A few minutes west, on Roncesvalles Avenue, Chris and Sarah Terpstra take a similar approach to pasta at the year-old shop they run called Alimentari. Though he’s from Regina originally, Mr. Terpstra spent much of his childhood in Florence and Bologna; his father is a renaissance historian. “The school lunches that I would get were unreal,” he said. All told, Mr. Terpstra, who is 29, has spent a third of his life in Italy.

Those lunches made an impact. Early in his first year at The University of Toronto, he started a stage in the kitchen at Didier. “I started working there for six, seven days a week and not going to class,” he said.

His cooking apprenticeship took him to a farm in Sienna, and to the butcher Dario Cecchini’s shop and restaurants in Chianti, where he spent a year. Mr. Terpstra worked two years at the original Buca, on King Street West, one of those as the restaurant’s lead pasta maker. He led a typically peripatetic cook’s life: back to Sienna, to the farm and then to a trattoria, to Enoteca Sociale, then to Sanagan’s Meat Locker, where he worked as head butcher for a spell.

Sarah, who he met at that farm in Italy, is from Michigan, originally. She’d studied nutrition in New York then done a short spell in chef school. She was about to open a restaurant when they met. Alimentari was a means to get Mr. Terpstra back to what he loved the most.

The shop is a more-or-less traditional Italian grocery. They sell fresh and jarred sauces and dry goods, breads from Blackbird Baking Co., vinegars, oils, dried imported pastas and some of the city’s best dried beans. But it’s what happens in the shop’s kitchen (they took over the space that Hopgood’s Foodliner once occupied) and pasta lab that most distinguishes the place.

Mr. Terpstra, much like Mr. Baldassarre, is a perfectionist at heart. A bonus: you don’t have to line up for a table here.

Alimentari’s menu is also chalkboard-based and also seasonal. (Much as in most of Italy, Mr. Terpstra buys whatever is great and in season by the case-load, and typically cooks with it until it’s gone.) The pasta here is also without question some of the best in the city. Where it differs slightly from Mr. Baldassarre’s is that at Alimentari, pasta and sauce typically live on an equal plain.

The tagliatelle with fresh porcini mushrooms the other week was a case in point: the mushrooms, cut into cubes and given a sear, were meaty and exquisite and impossible to not pay attention to; they’d been tossed, along with the noodles and butter, in a made-to-order pan sauce that was enriched with the liquid from soaking dried mushrooms. Which part was memorable, the pasta or the mushroom sauce that dressed it? The mushrooms, I can say without a doubt. But I can’t say I stopped to care that much. And in any case, it was a steal at $22.

Earlier this spring, Mr. Terpstra made superb little gnocchi that were dyed deep green with freshly foraged nettles, then tossed with wild cinnamon cap mushrooms and butter in a pan. The stuffed pastas (one late-winter hit: squid ink ravioli stuffed with salt cod) are superb. Alimentari’s extruded pasta dishes are as good as you’ll find almost anywhere in Italy. (The cacio e pepe is very much worth your attention here.)

Better still, Alimentari is licensed, so you can have a glass of wine or a beer with your pasta. And the kitchen makes very good meatballs, as well as an excellent Tuscan sugo, which is handy if, like me, you have a red sauce -fixated kid.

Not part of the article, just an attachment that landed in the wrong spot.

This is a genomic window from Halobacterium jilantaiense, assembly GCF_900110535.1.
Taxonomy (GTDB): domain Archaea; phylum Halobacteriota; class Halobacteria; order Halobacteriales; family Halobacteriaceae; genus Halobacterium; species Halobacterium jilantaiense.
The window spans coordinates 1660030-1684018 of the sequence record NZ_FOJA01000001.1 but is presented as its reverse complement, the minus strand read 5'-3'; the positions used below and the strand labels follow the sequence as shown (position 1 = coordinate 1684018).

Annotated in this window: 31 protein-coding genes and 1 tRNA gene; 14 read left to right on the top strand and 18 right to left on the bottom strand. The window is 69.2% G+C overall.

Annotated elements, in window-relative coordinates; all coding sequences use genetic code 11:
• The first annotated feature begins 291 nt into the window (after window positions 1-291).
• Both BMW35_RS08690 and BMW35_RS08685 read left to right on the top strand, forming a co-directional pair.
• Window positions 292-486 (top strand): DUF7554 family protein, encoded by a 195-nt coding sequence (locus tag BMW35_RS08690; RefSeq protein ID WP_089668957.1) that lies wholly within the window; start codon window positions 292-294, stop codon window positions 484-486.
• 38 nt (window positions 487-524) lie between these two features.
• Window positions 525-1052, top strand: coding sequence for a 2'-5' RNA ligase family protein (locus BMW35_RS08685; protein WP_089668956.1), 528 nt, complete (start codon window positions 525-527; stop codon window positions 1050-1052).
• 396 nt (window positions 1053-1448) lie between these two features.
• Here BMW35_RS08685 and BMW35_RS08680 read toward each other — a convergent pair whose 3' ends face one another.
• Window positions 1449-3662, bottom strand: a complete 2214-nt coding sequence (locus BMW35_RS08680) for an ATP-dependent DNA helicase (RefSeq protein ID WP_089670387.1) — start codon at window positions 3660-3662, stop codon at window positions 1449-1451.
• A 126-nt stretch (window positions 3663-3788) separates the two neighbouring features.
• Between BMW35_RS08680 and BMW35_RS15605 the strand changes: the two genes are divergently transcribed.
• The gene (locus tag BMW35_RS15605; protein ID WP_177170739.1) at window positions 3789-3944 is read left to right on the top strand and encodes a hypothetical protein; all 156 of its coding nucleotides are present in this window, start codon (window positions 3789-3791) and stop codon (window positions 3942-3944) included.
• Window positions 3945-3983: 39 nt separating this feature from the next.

On the downside, the shop’s little dining room needs a bit of work. The lighting can be harsh and the tables could be more comfortable. It feels a little like an unloved lunchroom when the rest of what they do here is so good. (Consolation: the pair of two-tops in the window at the front of the restaurant are great when they’re available.)

Mr. Terpstra said they’re working on that dining room. The couple is hoping to extend the shop’s hours as well, from 7 pm right now until a more dinner-friendly 9.

But there is another way to think of all this—a way of thinking that’s far more common in Italy than here. A little inconvenience is a small price to pay when the prize is some of the best noodles of your life.

 

main image: Alimentari’s spaghetti with fresh tomatoes. Photo by Chris Nuttall-Smith

Pasta Fresca Baldassarre

critic’s pick

 

122 Geary Avenue, famigliabaldassarre.com

647-293-5395

Cuisine: Italian

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AtmosphereAn artisanal pasta manufacturer on one of Toronto’s last great light industrial strips opens a 9-seat counter service restaurant at the front of the shop. Expect to wait in line.

Sound: reasonable

PricesIn a word, cheap. Pastas are $12 and $13, contorni from $6 to $8.

DrinksItalian water and sodas

What to eatGo with a friend and order everything. Menu changes daily. Be flexible. Don’t skip the gelato bars for dessert. N.B. Cash only, no reservations, limited seating.

Alimentari Italian Grocery

critic’s pick

325 Roncesvalles Avenue, 416-533-0004, alimentarito.com

Cuisine: Italian

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AtmosphereA top Italian grocer, complete with a bustling take-out and ready-to-eat counter. There’s a small and simple self-service dining room in the back, and a couple of (nicer, but still self-service) tables in the window up front.

Sound: Mellow. Unless there are kids who are not mellow.

Prices: Pastas from $14 to $22, contorni from $4.50 to $9.

Drinks: Italian sodas and waters, and a short, reasonable wine list.

What to eat: The pastas are superb, though the porchetta sandwich is also aces. The simple green salad is also good.

Chris Nuttall-Smith is The Taster’s editor-in-chief and founder. He’s worked as food editor, chief critic and dining columnist at Toronto Life, restaurant critic for enRoute (he wrote the magazine’s celebrated Canada’s Best New Restaurant list in 2009), and more recently, national food reporter and Toronto restaurants columnist for The Globe and Mail. Nuttall-Smith’s writing on food, drink and other subjects has appeared in The Wall Street Journal, Esquire, New York magazine, Toro and Lucky Peach. He’s also a resident judge on Top Chef Canada.